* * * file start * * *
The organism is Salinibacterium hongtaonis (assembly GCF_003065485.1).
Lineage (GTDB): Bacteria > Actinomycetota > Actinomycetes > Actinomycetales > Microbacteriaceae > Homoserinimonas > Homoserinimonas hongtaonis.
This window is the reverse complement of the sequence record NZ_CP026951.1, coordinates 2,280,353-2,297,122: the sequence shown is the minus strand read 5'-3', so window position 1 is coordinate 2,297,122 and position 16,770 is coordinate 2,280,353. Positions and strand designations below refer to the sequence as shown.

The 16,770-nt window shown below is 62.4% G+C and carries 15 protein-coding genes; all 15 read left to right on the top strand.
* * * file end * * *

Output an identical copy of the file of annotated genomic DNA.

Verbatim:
The organism is Salinibacterium hongtaonis (assembly GCF_003065485.1).
Lineage (GTDB): Bacteria > Actinomycetota > Actinomycetes > Actinomycetales > Microbacteriaceae > Homoserinimonas > Homoserinimonas hongtaonis.
This window is the reverse complement of the sequence record NZ_CP026951.1, coordinates 2,280,353-2,297,122: the sequence shown is the minus strand read 5'-3', so window position 1 is coordinate 2,297,122 and position 16,770 is coordinate 2,280,353. Positions and strand designations below refer to the sequence as shown.

The 16,770-nt window shown below is 62.4% G+C and carries 15 protein-coding genes; all 15 read left to right on the top strand.